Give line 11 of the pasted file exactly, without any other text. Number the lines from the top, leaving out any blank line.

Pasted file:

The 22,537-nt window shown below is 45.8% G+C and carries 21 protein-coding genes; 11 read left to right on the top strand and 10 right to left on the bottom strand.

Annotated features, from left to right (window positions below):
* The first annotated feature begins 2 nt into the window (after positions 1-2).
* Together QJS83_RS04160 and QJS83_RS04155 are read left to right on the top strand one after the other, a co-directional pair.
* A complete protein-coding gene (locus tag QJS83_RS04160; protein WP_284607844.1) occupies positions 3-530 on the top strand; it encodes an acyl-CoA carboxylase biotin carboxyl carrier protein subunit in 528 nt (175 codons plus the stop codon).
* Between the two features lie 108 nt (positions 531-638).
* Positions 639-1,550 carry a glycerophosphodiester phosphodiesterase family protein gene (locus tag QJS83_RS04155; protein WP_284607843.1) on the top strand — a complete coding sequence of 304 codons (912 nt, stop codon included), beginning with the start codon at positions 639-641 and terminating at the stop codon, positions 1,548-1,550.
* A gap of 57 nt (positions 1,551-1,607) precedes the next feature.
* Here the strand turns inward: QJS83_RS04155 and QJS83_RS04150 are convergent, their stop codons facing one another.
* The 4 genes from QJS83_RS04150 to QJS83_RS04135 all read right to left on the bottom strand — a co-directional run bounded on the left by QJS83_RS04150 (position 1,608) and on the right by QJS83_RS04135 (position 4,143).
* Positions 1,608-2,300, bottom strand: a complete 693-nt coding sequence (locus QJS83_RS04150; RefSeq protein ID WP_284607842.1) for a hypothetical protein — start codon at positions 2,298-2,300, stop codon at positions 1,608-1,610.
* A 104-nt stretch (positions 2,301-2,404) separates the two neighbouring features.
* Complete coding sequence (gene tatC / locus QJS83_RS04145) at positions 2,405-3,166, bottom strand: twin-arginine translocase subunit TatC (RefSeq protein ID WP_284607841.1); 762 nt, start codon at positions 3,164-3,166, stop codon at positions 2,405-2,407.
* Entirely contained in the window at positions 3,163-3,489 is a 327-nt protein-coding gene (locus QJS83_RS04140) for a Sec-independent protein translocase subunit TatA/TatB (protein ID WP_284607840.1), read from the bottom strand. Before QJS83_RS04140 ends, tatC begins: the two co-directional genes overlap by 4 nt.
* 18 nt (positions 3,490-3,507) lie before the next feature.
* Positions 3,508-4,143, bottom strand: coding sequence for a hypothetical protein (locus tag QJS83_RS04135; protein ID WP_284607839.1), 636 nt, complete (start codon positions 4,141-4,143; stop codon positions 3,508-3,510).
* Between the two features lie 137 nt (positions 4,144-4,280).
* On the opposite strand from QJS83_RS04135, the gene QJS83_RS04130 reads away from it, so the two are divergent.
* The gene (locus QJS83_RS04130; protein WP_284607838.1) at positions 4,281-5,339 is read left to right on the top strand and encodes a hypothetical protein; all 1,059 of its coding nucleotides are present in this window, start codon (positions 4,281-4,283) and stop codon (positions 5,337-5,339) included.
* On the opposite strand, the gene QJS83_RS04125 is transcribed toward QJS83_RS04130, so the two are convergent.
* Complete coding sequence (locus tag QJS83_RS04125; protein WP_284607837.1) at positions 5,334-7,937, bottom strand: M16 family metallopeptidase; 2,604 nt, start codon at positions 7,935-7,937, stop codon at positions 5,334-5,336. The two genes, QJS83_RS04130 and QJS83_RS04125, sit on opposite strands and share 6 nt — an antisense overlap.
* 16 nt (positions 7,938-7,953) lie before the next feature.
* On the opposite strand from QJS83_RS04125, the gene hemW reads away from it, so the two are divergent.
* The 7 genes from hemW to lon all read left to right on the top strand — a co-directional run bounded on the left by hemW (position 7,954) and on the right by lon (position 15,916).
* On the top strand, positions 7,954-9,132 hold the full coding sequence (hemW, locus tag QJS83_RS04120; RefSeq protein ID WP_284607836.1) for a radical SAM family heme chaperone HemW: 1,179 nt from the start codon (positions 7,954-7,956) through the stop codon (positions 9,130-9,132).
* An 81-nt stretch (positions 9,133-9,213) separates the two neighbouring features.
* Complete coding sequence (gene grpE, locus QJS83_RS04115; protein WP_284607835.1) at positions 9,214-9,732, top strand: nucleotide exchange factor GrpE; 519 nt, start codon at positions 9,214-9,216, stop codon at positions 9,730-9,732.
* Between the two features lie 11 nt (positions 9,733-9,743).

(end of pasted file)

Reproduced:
* Positions 1,608-2,300, bottom strand: a complete 693-nt coding sequence (locus QJS83_RS04150; RefSeq protein ID WP_284607842.1) for a hypothetical protein — start codon at positions 2,298-2,300, stop codon at positions 1,608-1,610.